Intelligent Live Video & Image Upscaling 

iSIZE technology is a fast and superior quality upscaling solution for videos and images, that uses the latest machine learning algorithms, proprietary learning methods and a library of trained models to upscale videos & images to degree unseen before – fast, bandwidth efficient & live on the client device.

Our proprietary technology is backed by artificial intelligence and is producing superior results to any outstanding traditional non-AI upscaling methods, bridging the technology gap between the rapid development of viewing devices and the lack of higher quality content, mainly due to bandwidth constraints.

Our core innovation lays in achieving the sophistication of advanced deep neural networks at the speed of simple linear filters. Our technology is deployable today in existing solutions with minor or no upgrade in hardware. We managed to achieve all this with a very compact yet experienced team that includes a good mixture of very senior research and development staff with international experience and junior developers who have commitment to fast delivery.

Since 2015, there has been significant activity in intelligent image and video upscaling from several teams internationally. This report quantifies the performance of the iSize video frame upscaling technology against the state-of-the-art in the field.

How We Do It

Our main areas of technical expertise are machine learning and an in-depth understanding of video codecs. In real-time image and video processing, speed is of the essence to avoid video lag; however traditional machine learning approaches tend to be very slow.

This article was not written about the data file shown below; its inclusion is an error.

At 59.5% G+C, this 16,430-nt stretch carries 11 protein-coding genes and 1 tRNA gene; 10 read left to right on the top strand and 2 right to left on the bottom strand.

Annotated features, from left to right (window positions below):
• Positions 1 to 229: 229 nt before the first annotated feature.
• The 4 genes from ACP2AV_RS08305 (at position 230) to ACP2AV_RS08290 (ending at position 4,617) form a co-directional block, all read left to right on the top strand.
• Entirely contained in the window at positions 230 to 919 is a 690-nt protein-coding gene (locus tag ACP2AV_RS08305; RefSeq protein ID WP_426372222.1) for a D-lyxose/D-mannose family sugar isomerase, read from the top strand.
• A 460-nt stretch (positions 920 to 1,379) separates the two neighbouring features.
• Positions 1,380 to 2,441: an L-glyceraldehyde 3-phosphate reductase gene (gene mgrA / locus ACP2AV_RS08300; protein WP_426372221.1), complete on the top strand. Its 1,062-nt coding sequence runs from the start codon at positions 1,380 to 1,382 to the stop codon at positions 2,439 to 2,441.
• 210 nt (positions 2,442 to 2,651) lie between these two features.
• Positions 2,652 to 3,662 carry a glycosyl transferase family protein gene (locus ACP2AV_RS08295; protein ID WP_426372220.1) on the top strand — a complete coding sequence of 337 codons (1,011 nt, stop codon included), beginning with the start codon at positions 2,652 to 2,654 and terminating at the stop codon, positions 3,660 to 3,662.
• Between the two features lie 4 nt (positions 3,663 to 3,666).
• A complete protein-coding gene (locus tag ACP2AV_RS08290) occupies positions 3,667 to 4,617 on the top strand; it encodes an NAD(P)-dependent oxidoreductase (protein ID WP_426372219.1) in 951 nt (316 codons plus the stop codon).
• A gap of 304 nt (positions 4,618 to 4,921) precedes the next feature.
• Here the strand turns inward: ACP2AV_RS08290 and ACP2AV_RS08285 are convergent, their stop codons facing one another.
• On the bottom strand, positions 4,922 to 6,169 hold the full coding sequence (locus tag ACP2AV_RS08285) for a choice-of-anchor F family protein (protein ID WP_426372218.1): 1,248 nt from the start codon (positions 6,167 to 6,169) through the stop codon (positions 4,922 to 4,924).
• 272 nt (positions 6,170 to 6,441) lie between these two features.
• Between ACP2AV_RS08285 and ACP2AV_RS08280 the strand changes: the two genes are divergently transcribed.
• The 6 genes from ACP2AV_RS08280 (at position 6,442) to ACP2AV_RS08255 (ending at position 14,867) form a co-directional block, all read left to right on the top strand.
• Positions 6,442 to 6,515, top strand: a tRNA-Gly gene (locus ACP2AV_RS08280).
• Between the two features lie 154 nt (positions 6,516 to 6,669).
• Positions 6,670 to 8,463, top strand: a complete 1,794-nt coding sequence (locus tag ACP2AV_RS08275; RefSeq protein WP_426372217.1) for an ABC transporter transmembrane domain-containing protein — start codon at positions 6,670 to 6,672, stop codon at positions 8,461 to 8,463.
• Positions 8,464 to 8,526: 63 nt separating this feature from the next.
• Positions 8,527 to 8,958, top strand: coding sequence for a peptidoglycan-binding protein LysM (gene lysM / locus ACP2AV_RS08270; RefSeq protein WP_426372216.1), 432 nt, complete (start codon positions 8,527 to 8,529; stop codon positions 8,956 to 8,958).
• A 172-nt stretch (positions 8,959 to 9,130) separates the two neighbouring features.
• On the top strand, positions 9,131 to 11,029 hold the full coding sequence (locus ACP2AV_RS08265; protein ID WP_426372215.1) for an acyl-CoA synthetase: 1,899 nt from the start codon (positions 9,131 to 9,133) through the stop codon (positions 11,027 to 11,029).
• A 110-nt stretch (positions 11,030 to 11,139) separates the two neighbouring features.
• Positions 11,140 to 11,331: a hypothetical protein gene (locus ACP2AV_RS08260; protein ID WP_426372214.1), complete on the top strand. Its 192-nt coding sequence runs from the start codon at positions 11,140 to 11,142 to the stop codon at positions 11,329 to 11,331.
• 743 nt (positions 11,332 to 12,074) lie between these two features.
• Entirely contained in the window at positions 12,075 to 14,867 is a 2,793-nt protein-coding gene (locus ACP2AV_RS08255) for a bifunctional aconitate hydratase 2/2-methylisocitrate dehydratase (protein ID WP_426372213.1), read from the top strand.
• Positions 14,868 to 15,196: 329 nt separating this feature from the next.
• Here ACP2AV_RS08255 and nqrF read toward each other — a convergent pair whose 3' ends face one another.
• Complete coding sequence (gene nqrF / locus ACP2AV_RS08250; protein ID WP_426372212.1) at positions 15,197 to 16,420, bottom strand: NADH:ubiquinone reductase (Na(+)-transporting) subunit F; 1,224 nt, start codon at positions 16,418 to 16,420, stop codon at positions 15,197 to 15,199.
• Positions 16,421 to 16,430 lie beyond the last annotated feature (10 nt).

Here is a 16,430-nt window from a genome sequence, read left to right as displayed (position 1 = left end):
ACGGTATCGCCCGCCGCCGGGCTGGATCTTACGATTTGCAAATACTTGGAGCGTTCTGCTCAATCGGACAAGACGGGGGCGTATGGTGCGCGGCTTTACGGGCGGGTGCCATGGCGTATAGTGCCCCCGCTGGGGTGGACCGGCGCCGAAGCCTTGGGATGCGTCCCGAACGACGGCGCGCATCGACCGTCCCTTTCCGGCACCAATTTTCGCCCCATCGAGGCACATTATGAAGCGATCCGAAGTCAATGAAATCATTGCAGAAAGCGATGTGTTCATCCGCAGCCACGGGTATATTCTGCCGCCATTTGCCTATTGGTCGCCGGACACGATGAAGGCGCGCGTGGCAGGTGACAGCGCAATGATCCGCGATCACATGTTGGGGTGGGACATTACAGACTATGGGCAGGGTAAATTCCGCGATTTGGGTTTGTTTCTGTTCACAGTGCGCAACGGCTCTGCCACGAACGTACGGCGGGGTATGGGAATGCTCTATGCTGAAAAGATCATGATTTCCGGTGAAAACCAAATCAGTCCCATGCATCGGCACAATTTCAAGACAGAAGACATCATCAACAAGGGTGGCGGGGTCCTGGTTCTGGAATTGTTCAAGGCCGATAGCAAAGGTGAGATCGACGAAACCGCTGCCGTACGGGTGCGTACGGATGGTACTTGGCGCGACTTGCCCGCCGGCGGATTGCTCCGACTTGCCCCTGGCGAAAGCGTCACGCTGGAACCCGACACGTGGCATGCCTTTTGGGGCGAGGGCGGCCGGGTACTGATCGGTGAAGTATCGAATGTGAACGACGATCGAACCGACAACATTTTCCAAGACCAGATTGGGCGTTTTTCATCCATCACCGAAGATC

We solved the performance problem with two innovations:

1. Reducing the complexity of our machine learning models for more efficient implementation at both the CPU and GPU level.
2. Integrating the codec with intelligent upscaling to create speed and efficiency gains, allowing our technology to run in real-time without lag.

Overall Flow & Memory Breakdown 

iSize Upscaling Technology can be used as software solution for multi-core platform or cloud based upscaling as a service.

Technical Comparison: iSIZE vs State-of-the-Art (March 2018)

In recent commercial-facing demos (e.g., NVIDIA’s GTC conference in Munich in Fall 2017), iSize’s machine-learning based video upscaling solutions have achieved substantial quality improvement in SD to HD and HD to 4K video with minimal execution time overhead versus all conventional upscaling solutions in smart TVs today.

To showcase our performance against the state-of-the-art in the most comprehensive manner, Figure 1 shows the PSNR-vs-speed characteristics of our solution in reference to the best-performing methods of Track 1 of the NTIRE2017 competition [1], organized within the 2017 Computer Vision and Pattern Recognition (CVPR) conference  http://cvpr2017.thecvf.com/. The figure also includes the high-performing and highly-cited FSRCNN framework of Dong et al. [3] from CVPR 2016. We indicate the Pareto line formed by the solid line joining all solutions that are closest to the (unachievable) optimal for the NTIRE2017 dataset: 35dB at 10ms/frame (top left of Figure 1), as well as the distance of each solution from this optimal point (dotted lines). The detailed performance characteristics of all solutions are summarized in Table 1, which also includes the GPU hardware used for each approach.

The solution offered by iSize is:

  • the method on the Pareto line that is closest to the (unachievable) optimal point
  • 30-fold to more than 6000-fold increase in speed, with only 0.18dB to 1.04dB loss in average PSNR against the state-of-the-art (HIT-ULSee to SNU_CVLab1)
  • 2.88dB increase in average PSNR with only 4.3ms overhead against bicubic upscaling


Figure 1. PSNR vs. upscaling time for various solutions of Track 1 (“bicubic downscaling followed by ×2 upscaling” [1]) of the NTIRE2017 competition [1] and iSize’s upscaler. All PSNRs are reported on the Y channel.


Table 1. Summary of PSNR, speed (including memory transfers) and GPU specs for all solutions on the Pareto line of Figure 1.

Standalone Test: SD->HD & HD->4K Video Upscaling